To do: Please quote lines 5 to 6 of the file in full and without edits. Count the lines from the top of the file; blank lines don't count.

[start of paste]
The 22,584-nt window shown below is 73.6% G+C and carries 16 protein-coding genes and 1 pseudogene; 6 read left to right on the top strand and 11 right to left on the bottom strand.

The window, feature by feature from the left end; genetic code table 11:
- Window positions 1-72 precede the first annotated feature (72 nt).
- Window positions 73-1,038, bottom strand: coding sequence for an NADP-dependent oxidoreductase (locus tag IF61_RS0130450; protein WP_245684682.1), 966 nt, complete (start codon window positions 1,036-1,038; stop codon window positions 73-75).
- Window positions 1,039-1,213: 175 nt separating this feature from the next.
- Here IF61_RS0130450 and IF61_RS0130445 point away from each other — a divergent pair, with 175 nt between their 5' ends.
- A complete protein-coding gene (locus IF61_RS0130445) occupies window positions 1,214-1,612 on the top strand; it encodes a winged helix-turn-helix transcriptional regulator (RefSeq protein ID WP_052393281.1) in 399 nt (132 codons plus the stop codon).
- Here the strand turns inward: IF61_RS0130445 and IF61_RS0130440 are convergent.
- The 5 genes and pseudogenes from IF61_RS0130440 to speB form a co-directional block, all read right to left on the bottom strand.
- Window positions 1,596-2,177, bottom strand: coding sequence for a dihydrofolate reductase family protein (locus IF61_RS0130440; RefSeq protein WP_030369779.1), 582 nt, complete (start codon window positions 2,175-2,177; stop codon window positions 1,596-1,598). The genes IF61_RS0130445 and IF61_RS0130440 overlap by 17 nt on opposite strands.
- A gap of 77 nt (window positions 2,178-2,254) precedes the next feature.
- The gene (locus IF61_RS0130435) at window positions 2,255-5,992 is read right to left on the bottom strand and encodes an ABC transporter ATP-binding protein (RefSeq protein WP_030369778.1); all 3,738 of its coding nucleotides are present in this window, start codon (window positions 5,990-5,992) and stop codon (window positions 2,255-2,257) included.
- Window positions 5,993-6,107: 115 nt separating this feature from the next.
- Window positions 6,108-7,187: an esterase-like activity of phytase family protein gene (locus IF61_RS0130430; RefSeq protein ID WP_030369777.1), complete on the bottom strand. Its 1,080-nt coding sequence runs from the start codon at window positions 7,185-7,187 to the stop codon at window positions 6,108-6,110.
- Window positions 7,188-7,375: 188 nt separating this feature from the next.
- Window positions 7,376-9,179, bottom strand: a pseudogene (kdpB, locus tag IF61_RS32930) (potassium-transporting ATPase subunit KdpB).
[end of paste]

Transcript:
- Window positions 1,039-1,213: 175 nt separating this feature from the next.
- Here IF61_RS0130450 and IF61_RS0130445 point away from each other — a divergent pair, with 175 nt between their 5' ends.